Voice/Vision Holocaust Survivor Oral History Archive

Sidy Weiss - January 7, 1987


To Augsburg? And then how did you get to Feldafing?

We got to Feldafing--how you call it? They were taking us from that airplane factory to the other factory.

Oh, you worked in another factory?


You just said you...

They took us back from there and uh, we were standing on the open field and uh, how you called it? The train stopped, and a few minutes later the--how you call it? The Americans liberated us, and uh, some of the--how do you call that? The guards that were with us they left, and uh, to the last minute they were shooting, and it was so many--how you call it? Dead bodies over there they were laying on the top of each other like uh, the boards and, uh...

What did you do when they were shooting?

One of the soldiers told me that--not, not just for me, he said for a couple of the people--he said, "You go inside the train and uh, lay down on the bottom and maybe that way you're going to be saved."

Was this an SS soldier or was it a Wehrmacht soldier? Do you remember?

I really don't know.

Yeah. It was a German though?


And then, so the Germans ran, finally? And that was the liberation.

That was the liberation. The Americans liberated us.

You said--what kind of, what kind of things would you put in the book that you want to write? What stories would you put into the book?

What I wanted to put in the book?


I wanted to, to say that what uh, what really happened.

What for example would you say? Would you tell stories about Auschwitz?


Tell me some.

You want to hear something?

I do, yeah. And I'll leave you the tape, I'll make a copy of the tape for you, you can use it. What things do you remember about uh, about Auschwitz that you would write about, or talk about in the book, that happened to you?

Well but I thought that we... [long pause]

[long pause] Do you want me to turn it off? Stop? You said you had stories that you wanted to, to tell me. Why don't you just tell me what those are?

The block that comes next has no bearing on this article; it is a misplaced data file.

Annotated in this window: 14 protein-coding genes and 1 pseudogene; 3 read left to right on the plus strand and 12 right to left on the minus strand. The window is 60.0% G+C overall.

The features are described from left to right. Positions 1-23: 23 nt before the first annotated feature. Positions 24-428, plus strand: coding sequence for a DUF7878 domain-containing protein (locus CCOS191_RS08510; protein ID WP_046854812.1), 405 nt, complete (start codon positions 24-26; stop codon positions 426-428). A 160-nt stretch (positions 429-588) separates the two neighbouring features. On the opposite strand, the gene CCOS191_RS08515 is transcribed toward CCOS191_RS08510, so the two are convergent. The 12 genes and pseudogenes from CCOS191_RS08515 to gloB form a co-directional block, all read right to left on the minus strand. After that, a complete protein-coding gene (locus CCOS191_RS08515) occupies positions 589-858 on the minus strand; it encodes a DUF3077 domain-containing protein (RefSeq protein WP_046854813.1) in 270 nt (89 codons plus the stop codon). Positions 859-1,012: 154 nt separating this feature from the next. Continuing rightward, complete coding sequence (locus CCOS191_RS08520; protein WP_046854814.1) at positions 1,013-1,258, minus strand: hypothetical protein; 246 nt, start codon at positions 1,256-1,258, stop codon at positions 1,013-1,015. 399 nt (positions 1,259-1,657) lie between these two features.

But it's like that I mix them up.

That doesn't matter. We can, we can do anything you want with the tape, put them back together in a different order. So what, what--doesn't matter if they're not, not in order; all that matters is that you tell the stories. Um, whatever you--whatever comes to your mind first, you should tell that part.


Okay, so what, what--where would you like to start, you want to start at the platform? Your arrival at Auschwitz?

I, I tell you what happened.

All right. Okay.

Can I tell you what happened?

Go, you tell me.

You can, you can put it on what happened.

All right.

You putting it on the tape?

Go ahead. It's on.



So I really tell you the truth what happened. It happened that I--how you call it? That uh, [pause] I went to [pause] really, really good uh, things were happening, before. I want to tell you that the memories are--how you call it? For me, and that it, that it doesn't have anything to do with that.

Whatever you remember. Because if, if you don't tell me, nobody's ever going to hear them.


So it's important for people to know what it was like before... [telephone rings] and during.

[interruption in interview]

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